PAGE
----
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From Orwell to Knocked Up, why are so many abortion stories about… men?

Fran Bigman

May 21, 2019, 1:25pm

A 2003 cartoon by Gary Cangemi suggests that abortion kills geniuses, geniuses are male, and women are their vessels. In a special issue of his strip Umbert the Unborn entitled “The Greatest Moments in Unborn History,” a fetal Thomas Edison says, “It’s dark in here” and gets his first lightbulb flash of inspiration. A fetal Oceanus Hopkins, the only child born on the Mayflower, wishes that someone would call “Land ho!” Lest Cangemi be accused of only valuing white lives, he throws in a nearly-to-term “Martin Luthor King” (yup, he spelled it wrong), declaring “Next month I’ll be free at last.” Female lives, apparently, aren’t at risk: the only women in the strip are Mother Teresa and an unnamed pregnant woman in a sari.

This is an egregious example of how stories about abortion are often really all about men, but you don’t have to look far to find one. What is the 2007 film Knocked Up, after all, other than a movie that rejects “shmashmortion” without real discussion so that the main character can experience a narrative arc that takes him from disengaged slacker to mature adult who mansplains labor to women experiencing it? The fetus turns out to be female—reaction shots to both a boy and a girl were filmed—allegedly because director Judd Apatow thought Loudon Wainright III’s song “Daughter” fit well in the scene. Perhaps, though, Apatow wanted to allay the criticism that, as the film’s female lead Katherine Heigl put it, that Knocked Up was “a little bit sexist,” portraying “the women as shrews, as humorless and uptight” and “the men as lovable, goofy, fun-loving guys.”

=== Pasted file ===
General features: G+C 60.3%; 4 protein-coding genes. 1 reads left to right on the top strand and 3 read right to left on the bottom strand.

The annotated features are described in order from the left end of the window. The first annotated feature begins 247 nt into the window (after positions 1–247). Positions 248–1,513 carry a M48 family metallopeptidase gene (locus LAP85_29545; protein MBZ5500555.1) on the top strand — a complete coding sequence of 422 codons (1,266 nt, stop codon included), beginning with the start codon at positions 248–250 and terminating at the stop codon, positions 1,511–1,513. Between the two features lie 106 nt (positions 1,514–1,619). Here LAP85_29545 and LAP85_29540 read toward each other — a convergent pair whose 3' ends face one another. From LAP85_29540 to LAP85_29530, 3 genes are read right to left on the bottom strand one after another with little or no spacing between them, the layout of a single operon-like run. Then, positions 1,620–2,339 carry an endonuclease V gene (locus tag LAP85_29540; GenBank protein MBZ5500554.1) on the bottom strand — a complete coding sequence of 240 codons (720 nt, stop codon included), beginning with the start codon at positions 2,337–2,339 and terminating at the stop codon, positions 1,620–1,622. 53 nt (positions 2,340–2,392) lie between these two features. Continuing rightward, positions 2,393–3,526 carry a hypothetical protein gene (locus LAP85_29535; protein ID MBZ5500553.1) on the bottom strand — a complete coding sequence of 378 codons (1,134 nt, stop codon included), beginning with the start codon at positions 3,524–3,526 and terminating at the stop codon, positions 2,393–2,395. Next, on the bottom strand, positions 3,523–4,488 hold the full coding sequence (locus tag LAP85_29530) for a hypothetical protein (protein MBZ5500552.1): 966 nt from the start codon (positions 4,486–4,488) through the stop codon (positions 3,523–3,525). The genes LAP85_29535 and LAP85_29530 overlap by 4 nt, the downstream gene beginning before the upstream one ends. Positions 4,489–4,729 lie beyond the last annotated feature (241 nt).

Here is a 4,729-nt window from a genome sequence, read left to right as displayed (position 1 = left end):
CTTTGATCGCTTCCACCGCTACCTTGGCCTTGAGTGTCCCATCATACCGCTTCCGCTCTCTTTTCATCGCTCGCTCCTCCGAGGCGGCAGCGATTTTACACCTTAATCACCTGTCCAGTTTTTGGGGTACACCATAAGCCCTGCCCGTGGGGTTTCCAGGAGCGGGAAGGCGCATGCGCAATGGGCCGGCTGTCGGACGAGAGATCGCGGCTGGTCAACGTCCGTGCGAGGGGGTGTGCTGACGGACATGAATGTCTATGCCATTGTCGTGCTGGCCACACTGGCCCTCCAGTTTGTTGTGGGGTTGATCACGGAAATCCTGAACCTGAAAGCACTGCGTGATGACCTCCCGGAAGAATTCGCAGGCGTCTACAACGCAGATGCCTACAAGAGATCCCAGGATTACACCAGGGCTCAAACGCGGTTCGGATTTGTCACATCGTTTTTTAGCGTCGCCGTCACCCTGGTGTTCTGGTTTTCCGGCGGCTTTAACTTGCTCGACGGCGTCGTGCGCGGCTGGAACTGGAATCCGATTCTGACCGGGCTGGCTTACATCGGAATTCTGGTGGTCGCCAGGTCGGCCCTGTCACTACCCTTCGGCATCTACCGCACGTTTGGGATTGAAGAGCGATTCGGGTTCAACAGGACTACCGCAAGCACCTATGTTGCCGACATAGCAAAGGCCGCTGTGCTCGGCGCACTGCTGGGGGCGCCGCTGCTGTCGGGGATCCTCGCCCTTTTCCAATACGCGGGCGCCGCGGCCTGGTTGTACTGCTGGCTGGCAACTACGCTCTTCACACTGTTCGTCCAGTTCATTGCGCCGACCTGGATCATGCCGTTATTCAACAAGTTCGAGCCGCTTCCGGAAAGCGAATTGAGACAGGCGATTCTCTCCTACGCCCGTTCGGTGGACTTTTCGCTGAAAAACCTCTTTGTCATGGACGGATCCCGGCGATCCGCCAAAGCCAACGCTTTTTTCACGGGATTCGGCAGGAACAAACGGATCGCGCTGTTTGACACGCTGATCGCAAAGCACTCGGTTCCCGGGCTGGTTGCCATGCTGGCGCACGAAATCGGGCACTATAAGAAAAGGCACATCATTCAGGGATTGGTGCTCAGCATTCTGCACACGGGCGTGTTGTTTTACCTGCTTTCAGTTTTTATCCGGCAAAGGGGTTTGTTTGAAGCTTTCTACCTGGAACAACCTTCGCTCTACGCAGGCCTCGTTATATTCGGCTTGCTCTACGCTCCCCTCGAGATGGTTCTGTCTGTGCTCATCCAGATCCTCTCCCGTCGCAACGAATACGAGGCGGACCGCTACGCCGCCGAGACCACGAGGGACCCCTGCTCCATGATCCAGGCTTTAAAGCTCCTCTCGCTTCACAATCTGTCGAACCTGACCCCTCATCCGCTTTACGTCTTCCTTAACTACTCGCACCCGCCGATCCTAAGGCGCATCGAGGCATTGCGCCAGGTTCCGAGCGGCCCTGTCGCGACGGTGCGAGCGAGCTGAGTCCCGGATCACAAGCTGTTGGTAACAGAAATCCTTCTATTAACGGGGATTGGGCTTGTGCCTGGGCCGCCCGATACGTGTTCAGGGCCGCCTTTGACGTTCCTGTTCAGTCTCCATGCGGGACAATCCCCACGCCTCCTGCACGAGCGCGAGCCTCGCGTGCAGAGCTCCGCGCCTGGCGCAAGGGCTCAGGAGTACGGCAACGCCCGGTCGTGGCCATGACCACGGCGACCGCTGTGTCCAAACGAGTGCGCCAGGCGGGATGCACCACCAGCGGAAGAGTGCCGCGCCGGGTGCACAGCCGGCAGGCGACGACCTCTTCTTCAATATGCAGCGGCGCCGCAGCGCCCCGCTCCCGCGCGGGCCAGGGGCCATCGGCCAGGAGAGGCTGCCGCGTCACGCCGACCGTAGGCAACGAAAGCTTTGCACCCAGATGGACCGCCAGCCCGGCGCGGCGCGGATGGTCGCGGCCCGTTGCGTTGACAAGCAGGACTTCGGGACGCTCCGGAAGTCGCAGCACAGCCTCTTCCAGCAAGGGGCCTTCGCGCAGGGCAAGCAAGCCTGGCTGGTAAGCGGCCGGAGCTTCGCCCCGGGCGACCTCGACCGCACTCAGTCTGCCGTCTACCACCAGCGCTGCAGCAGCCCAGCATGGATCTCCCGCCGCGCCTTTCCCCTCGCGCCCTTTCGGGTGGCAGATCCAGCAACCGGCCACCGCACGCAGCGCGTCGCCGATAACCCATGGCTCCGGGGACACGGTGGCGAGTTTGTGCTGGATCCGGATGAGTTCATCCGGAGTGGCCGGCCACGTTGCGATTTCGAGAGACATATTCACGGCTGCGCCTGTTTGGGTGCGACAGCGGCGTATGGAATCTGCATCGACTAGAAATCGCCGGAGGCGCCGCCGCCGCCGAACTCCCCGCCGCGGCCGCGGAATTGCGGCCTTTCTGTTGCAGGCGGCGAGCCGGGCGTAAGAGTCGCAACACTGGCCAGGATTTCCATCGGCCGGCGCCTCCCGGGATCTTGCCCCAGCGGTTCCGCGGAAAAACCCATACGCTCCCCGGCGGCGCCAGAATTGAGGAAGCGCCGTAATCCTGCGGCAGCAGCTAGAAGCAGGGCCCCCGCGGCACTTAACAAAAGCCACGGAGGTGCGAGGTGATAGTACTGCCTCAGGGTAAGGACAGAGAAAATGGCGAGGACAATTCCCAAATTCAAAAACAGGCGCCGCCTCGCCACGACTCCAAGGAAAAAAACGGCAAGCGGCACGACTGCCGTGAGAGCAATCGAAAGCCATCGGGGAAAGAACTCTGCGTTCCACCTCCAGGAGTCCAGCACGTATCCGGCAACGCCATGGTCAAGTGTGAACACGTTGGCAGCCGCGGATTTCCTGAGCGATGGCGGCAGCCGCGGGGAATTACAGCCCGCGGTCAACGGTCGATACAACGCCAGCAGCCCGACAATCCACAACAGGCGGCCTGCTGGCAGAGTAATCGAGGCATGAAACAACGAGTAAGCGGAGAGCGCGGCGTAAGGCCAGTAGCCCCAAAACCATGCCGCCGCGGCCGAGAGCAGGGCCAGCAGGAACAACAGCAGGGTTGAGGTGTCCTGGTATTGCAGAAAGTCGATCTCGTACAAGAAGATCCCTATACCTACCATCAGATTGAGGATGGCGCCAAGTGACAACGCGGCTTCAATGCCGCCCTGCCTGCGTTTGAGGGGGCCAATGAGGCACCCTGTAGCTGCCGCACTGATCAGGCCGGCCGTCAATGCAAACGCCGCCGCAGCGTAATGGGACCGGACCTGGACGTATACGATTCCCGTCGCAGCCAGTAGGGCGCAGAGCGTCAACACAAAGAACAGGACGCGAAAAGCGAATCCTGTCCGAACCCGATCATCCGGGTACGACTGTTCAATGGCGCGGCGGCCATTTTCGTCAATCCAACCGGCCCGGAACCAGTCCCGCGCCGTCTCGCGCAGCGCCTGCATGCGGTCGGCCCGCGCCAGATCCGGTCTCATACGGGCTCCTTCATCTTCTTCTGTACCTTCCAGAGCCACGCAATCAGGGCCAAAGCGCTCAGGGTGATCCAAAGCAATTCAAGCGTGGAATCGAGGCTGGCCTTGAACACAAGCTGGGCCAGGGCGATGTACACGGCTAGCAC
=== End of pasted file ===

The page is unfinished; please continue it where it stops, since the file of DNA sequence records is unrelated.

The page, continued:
The idea that fatherhood is a good way to turn men into responsible adults, and that abortion threatens that progress, is common: it appears in everything from a 1936 novel by George Orwell, Keep the Aspidistra Flying, in which a struggling writer gives up his art in order to marry his pregnant girlfriend, to the 1966 film Alfie, whose main character realizes the horror of abortion toward the end of the film and is left to wonder “What’s it All About?”

Both conform to another old pattern: making the threatened fetus male, like Cangemi’s Umbert, a contemporary fetus who is usually the subject of his strip. Much like the male fetal protagonist of Ian McEwan’s 2016 novel Nutshell, Umbert speculates about life outside the womb and sometimes blames his (always unseen) mother for bad parenting. The would-be father in Keep the Aspidistra Flying wants to save his unborn child, “a bit of himself,” and Alfie’s lost chance to be a father is compounded when, during the abortion of the most recent woman he made pregnant, he happens to see the last woman he made pregnant; his son with her now has a new dad. In a 1926 poem, “To a Tragic Poetess,” Ernest Hemingway mocked his supposed friend Dorothy Parker for having a “plump ass,” attempting to commit suicide, and ending a pregnancy on purpose. He, too, imagines abortion as the loss of a little man in there: “And were there little feet and had the testicles descended?”

We need to talk more about, and fight harder against, the misogynistic stain of opposition to abortion represented in Cangemi’s cartoon and evinced by many abortion narratives written by men over the last hundred years. They make clear that some men oppose abortion because to them, it represents the death of a potential man whose potential life is more important than any woman’s. It’s not “pro-life”—it’s just pro certain lives. White male lives. Fighting back means exposing misogynistic anti-abortion ideologies as the stupid evils that they are and continuing to insist on the rights of all pregnant people to make their own choices about their own futures.

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